A half-ounce? Barely a nibble of a Big Mac. Eating fish, on the other hand, could reduce colorectal cancer risk, and those who consumed an average of three ounces of fish daily reduced their risk by 31 percent.

Chicken, meanwhile, had no effect at all, according to the report in the Journal of the National Cancer Institute.

Memo to fast-fooders: Get with it.

Big study links red meat to colorectal cancer

Speaking of (go) fish ...

About 38 percent of stroke patients have trouble speaking immediately after stroke and more than half of them will still have communication problems, called aphasia, six months after stroke.

Now researchers in Germany report that an intensive language re-training program that compresses 30 hours of language training into two-weeks can improve speech in 85 percent of stroke patients with aphasia.

The training program, described in Stroke, Journal of the American Heart Association, has even better results if it is reinforced by friends and family at home.

The program involves a card game that uses decks of cards that can be paired by matching images and words. The patients are instructed to ask for cards using spoken language -- so the game is similar to the children's card game, Go Fish.

Stroke patients regain language skills after intense therapy

Preventing PMS?

Forget chocolate for PMS. Foods rich in calcium and vitamin D are just what the doctor ordered to prevent premenstrual syndrome, researchers report in Archives of Internal Medicine.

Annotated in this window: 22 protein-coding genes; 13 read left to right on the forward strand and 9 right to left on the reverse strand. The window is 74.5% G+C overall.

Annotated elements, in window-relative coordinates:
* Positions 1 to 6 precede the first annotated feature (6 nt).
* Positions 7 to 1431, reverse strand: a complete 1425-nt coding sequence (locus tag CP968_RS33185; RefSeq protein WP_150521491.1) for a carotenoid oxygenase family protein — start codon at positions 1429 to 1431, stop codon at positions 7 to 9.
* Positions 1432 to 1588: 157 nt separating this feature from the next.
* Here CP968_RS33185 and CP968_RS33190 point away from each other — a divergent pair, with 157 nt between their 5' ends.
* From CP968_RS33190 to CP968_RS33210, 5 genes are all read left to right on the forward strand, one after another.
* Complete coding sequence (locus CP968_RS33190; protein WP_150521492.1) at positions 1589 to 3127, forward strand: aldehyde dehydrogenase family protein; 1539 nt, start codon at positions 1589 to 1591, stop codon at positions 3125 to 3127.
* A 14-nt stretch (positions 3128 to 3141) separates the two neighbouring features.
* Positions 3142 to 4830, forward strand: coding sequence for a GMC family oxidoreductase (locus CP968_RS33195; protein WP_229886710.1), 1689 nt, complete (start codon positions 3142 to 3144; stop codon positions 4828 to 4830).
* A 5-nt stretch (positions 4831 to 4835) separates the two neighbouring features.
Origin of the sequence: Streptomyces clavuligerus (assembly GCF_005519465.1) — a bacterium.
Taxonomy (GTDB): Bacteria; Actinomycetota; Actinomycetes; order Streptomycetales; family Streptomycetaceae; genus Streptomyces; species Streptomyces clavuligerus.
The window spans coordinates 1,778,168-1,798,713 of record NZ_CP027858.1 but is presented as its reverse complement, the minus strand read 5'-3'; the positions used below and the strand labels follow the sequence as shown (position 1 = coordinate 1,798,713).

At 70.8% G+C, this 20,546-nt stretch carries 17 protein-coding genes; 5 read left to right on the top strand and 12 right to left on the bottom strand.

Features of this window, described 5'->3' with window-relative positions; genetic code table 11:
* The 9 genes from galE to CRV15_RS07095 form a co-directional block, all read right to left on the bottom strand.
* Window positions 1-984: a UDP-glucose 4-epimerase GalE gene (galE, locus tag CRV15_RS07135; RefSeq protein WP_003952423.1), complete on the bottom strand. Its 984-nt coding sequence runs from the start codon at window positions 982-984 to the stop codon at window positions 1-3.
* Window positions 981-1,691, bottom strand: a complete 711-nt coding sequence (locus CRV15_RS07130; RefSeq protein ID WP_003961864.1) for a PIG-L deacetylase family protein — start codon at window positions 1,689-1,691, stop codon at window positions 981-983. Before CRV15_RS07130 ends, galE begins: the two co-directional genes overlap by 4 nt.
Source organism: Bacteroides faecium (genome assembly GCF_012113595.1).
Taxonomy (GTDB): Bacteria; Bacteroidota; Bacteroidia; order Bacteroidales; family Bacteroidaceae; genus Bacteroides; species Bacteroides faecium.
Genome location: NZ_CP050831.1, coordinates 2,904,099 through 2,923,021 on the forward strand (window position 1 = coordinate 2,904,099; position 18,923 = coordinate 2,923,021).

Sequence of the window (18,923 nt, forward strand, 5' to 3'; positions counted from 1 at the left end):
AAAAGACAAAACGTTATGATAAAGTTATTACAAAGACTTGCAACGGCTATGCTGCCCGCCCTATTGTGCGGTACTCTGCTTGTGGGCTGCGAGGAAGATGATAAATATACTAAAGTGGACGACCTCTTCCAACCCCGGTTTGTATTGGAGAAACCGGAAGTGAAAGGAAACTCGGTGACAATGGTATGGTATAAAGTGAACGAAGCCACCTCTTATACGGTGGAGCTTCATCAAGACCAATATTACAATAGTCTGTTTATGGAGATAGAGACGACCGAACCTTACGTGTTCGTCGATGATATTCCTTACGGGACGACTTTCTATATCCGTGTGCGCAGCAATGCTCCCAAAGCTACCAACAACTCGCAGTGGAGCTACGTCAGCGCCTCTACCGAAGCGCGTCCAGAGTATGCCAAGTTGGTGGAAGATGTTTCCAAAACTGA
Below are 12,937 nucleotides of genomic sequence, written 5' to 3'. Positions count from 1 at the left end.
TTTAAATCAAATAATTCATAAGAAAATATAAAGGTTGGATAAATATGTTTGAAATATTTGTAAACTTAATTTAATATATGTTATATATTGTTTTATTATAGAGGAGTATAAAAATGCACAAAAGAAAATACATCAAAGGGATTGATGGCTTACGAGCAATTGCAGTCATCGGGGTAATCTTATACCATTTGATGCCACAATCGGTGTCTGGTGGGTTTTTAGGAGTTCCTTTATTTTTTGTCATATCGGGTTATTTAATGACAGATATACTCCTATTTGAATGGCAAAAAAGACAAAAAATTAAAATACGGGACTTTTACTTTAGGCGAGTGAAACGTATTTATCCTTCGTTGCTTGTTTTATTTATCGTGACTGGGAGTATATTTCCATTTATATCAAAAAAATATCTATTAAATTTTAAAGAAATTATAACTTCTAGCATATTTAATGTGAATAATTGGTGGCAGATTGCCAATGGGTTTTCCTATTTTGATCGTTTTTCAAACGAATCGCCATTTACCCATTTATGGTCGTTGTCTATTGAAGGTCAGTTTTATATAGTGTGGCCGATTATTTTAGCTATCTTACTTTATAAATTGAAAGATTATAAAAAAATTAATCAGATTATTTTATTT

When they compared the diets of 1,057 women who said they regularly suffered from PMS and 1,968 women who had no PMS, a team of Harvard researchers discovered that the women with no PMS had the highest intake of vitamin D and calcium.

High vitamin D intake reduced risk of PMS by 41 percent compared with low levels of dietary vitamin D, while a diet rich in calcium was associated with a 30 percent reduction in PMS risk, compared with women who consumed little calcium.

Take home? Get milk, and get more milk.

Dietary calcium and vitamin D may help prevent PMS

Good news for mother and child

As many as 7 percent of pregnant women develop diabetes during pregnancy, which increases the risk of severe complications, including death, for their babies.

Until this week there was suspicion but no evidence that treating the diabetes in the mother could reduce the risk of complications for the baby.

A team a researchers in Australia reported in the New England Journal of Medicine that women who had aggressive treatment of their diabetes, which included diet restrictions, close monitoring of blood sugar levels, and insulin, when needed, gave birth to healthier babies.